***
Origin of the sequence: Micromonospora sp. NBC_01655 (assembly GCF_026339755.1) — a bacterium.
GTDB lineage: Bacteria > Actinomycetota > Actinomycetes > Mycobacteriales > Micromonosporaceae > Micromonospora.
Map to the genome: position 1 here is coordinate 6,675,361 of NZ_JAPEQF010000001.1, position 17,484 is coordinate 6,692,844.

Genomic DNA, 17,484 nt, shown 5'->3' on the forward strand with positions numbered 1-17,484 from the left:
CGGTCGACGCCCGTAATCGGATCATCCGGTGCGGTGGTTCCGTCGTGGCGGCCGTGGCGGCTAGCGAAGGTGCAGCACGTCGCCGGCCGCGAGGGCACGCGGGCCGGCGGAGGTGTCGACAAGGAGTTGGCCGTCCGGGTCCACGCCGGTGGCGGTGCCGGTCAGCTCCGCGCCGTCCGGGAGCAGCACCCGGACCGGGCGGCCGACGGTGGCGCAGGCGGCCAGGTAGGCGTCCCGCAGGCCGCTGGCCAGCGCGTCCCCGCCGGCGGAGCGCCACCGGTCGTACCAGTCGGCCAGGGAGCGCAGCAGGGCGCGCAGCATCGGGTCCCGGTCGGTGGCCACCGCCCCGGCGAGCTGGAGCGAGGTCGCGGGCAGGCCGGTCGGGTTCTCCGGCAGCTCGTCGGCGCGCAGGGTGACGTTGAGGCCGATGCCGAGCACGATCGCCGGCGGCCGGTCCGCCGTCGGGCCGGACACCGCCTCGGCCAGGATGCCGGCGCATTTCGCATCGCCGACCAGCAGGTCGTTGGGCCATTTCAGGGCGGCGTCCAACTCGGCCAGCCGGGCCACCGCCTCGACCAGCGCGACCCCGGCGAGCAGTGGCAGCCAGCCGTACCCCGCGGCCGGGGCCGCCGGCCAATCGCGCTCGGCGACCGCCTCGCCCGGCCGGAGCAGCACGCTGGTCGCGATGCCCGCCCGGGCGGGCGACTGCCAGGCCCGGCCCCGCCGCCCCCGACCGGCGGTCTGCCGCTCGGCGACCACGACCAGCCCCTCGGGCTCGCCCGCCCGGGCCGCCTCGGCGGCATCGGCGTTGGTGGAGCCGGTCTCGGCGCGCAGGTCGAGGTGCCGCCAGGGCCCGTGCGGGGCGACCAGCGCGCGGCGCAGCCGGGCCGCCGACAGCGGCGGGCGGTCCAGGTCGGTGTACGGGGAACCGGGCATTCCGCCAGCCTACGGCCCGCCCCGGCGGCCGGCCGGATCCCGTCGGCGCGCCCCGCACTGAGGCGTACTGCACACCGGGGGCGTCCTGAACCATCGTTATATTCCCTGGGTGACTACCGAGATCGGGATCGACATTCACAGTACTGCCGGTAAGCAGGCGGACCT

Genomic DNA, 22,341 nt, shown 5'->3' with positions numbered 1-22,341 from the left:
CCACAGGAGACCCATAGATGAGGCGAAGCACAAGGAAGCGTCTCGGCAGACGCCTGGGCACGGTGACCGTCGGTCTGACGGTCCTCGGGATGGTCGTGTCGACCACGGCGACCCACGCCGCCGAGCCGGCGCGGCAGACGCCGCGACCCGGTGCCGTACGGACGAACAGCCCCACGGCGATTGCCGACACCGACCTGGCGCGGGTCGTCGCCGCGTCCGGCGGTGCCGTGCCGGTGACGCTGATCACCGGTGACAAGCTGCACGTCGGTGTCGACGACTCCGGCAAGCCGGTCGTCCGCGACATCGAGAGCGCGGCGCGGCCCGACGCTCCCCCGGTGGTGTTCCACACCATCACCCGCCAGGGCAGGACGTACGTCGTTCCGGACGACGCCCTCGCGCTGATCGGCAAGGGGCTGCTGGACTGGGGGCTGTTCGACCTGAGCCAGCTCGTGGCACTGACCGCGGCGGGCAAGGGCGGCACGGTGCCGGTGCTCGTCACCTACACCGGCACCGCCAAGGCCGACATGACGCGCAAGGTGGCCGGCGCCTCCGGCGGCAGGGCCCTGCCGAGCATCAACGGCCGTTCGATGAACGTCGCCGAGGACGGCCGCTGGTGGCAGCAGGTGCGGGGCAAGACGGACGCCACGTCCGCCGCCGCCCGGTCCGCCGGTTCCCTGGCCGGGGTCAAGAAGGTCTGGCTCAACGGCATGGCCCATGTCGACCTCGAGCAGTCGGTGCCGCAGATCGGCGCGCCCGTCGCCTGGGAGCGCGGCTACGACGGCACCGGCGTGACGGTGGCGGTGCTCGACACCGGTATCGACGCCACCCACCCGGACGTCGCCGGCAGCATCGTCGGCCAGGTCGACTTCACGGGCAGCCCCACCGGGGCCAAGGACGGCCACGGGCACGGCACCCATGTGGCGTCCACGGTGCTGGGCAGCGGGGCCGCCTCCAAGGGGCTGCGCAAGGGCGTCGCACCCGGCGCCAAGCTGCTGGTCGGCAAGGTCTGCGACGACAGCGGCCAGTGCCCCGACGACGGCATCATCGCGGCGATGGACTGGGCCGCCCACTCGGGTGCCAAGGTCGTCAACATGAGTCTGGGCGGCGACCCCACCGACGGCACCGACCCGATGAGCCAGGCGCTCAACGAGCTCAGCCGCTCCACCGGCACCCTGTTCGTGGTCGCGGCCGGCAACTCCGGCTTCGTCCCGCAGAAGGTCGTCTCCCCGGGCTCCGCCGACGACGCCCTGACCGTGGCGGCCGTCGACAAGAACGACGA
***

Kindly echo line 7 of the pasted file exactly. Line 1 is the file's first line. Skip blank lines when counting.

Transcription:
CCACAGGAGACCCATAGATGAGGCGAAGCACAAGGAAGCGTCTCGGCAGACGCCTGGGCACGGTGACCGTCGGTCTGACGGTCCTCGGGATGGTCGTGTCGACCACGGCGACCCACGCCGCCGAGCCGGCGCGGCAGACGCCGCGACCCGGTGCCGTACGGACGAACAGCCCCACGGCGATTGCCGACACCGACCTGGCGCGGGTCGTCGCCGCGTCCGGCGGTGCCGTGCCGGTGACGCTGATCACCGGTGACAAGCTGCACGTCGGTGTCGACGACTCCGGCAAGCCGGTCGTCCGCGACATCGAGAGCGCGGCGCGGCCCGACGCTCCCCCGGTGGTGTTCCACACCATCACCCGCCAGGGCAGGACGTACGTCGTTCCGGACGACGCCCTCGCGCTGATCGGCAAGGGGCTGCTGGACTGGGGGCTGTTCGACCTGAGCCAGCTCGTGGCACTGACCGCGGCGGGCAAGGGCGGCACGGTGCCGGTGCTCGTCACCTACACCGGCACCGCCAAGGCCGACATGACGCGCAAGGTGGCCGGCGCCTCCGGCGGCAGGGCCCTGCCGAGCATCAACGGCCGTTCGATGAACGTCGCCGAGGACGGCCGCTGGTGGCAGCAGGTGCGGGGCAAGACGGACGCCACGTCCGCCGCCGCCCGGTCCGCCGGTTCCCTGGCCGGGGTCAAGAAGGTCTGGCTCAACGGCATGGCCCATGTCGACCTCGAGCAGTCGGTGCCGCAGATCGGCGCGCCCGTCGCCTGGGAGCGCGGCTACGACGGCACCGGCGTGACGGTGGCGGTGCTCGACACCGGTATCGACGCCACCCACCCGGACGTCGCCGGCAGCATCGTCGGCCAGGTCGACTTCACGGGCAGCCCCACCGGGGCCAAGGACGGCCACGGGCACGGCACCCATGTGGCGTCCACGGTGCTGGGCAGCGGGGCCGCCTCCAAGGGGCTGCGCAAGGGCGTCGCACCCGGCGCCAAGCTGCTGGTCGGCAAGGTCTGCGACGACAGCGGCCAGTGCCCCGACGACGGCATCATCGCGGCGATGGACTGGGCCGCCCACTCGGGTGCCAAGGTCGTCAACATGAGTCTGGGCGGCGACCCCACCGACGGCACCGACCCGATGAGCCAGGCGCTCAACGAGCTCAGCCGCTCCACCGGCACCCTGTTCGTGGTCGCGGCCGGCAACTCCGGCTTCGTCCCGCAGAAGGTCGTCTCCCCGGGCTCCGCCGACGACGCCCTGACCGTGGCGGCCGTCGACAAGAACGACGA